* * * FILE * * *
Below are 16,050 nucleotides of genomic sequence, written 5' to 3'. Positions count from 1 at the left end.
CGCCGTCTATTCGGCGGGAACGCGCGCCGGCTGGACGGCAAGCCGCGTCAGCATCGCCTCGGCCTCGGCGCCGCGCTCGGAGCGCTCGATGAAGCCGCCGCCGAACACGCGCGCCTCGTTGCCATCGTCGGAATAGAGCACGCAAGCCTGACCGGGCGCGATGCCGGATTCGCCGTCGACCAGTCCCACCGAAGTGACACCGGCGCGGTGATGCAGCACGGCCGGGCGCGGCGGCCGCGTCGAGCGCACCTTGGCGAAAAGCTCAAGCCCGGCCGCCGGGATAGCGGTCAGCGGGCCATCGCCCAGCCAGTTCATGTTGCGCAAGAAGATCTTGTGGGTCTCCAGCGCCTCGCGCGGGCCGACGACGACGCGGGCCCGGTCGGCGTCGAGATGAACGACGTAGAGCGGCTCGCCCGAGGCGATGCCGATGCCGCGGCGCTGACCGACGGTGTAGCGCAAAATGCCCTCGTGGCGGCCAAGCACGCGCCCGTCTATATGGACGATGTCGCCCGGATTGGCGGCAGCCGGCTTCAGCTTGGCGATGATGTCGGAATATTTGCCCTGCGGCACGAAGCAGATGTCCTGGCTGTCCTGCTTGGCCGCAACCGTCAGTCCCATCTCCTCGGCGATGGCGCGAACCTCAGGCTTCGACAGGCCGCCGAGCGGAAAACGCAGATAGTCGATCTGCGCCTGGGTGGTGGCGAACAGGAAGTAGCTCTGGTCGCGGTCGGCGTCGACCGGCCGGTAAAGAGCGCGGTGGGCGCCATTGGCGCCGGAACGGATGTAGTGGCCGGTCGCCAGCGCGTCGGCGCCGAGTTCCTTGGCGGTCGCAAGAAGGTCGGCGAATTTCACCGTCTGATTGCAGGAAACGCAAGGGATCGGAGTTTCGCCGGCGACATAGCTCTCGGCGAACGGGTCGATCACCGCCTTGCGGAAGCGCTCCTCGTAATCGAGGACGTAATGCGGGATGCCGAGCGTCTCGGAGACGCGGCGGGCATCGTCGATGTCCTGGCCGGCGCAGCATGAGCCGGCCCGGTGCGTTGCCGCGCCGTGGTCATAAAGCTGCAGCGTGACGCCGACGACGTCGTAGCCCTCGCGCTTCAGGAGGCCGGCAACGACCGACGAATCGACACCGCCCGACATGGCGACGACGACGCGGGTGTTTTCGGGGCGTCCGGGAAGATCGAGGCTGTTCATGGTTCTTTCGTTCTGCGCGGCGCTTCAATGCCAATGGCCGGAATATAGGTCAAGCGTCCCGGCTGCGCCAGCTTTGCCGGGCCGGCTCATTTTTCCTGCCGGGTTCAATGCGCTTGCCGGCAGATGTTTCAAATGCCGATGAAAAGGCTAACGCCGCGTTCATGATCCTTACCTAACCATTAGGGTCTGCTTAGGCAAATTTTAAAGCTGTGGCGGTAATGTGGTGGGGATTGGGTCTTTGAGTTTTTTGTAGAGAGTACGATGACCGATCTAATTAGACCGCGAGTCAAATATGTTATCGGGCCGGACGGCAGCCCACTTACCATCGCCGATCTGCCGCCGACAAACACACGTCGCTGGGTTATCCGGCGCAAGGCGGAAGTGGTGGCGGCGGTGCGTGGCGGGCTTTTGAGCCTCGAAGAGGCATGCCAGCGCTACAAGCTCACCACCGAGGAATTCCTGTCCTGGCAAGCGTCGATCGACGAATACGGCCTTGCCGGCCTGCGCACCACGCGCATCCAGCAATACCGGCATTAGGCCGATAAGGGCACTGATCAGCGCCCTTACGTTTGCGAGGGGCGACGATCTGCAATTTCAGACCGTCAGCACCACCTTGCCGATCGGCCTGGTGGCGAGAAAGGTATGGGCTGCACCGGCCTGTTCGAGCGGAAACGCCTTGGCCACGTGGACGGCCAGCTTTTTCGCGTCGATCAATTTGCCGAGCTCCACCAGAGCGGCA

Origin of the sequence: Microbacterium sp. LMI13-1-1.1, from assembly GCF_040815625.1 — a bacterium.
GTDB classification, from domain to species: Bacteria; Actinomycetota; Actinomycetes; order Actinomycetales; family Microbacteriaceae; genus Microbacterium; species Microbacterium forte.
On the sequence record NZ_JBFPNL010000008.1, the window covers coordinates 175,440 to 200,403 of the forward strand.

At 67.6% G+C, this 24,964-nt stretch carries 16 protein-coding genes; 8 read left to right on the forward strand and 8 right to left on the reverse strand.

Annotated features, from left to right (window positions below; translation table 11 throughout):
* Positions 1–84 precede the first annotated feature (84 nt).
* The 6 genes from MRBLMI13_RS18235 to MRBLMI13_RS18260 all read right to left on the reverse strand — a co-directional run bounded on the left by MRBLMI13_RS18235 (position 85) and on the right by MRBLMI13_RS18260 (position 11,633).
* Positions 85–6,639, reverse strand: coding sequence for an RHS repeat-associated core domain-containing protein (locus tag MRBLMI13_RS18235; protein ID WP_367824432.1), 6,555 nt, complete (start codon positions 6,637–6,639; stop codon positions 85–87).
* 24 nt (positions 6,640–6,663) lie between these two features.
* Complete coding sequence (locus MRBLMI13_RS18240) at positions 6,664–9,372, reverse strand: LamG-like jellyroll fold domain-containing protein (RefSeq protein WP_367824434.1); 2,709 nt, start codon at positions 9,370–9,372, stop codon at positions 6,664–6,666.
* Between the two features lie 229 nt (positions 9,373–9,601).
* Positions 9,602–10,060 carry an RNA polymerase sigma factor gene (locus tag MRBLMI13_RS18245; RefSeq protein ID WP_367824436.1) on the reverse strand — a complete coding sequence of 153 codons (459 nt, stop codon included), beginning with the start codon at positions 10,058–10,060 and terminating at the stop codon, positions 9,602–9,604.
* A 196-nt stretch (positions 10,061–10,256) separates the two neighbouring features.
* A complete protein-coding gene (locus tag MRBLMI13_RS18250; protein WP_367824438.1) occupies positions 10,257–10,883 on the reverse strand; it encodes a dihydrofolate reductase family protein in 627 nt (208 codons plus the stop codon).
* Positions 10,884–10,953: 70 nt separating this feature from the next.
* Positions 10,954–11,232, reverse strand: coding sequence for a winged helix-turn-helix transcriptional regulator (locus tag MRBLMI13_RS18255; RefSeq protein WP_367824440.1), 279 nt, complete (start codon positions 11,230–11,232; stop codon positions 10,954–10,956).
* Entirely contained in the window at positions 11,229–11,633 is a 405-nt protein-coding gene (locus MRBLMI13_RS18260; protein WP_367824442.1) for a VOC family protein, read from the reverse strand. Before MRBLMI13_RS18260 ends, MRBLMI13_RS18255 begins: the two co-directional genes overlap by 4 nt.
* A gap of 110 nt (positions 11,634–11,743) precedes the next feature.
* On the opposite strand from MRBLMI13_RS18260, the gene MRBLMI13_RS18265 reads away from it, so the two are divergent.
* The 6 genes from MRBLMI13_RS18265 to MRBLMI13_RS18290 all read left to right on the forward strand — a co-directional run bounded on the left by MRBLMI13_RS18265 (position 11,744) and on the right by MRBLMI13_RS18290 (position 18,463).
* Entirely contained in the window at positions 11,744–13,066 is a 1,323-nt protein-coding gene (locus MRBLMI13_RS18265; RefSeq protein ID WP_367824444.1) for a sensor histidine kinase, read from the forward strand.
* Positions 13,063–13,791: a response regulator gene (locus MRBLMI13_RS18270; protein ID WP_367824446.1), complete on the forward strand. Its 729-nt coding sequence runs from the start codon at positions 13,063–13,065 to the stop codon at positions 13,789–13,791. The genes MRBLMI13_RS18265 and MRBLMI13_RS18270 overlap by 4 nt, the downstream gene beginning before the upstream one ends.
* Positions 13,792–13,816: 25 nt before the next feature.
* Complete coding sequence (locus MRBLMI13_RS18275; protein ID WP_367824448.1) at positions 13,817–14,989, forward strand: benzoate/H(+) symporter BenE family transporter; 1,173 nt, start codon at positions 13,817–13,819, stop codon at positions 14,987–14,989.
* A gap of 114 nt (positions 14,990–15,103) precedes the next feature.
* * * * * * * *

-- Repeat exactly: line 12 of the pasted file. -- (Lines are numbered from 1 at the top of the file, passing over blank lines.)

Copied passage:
* Complete coding sequence (locus MRBLMI13_RS18240) at positions 6,664–9,372, reverse strand: LamG-like jellyroll fold domain-containing protein (RefSeq protein WP_367824434.1); 2,709 nt, start codon at positions 9,370–9,372, stop codon at positions 6,664–6,666.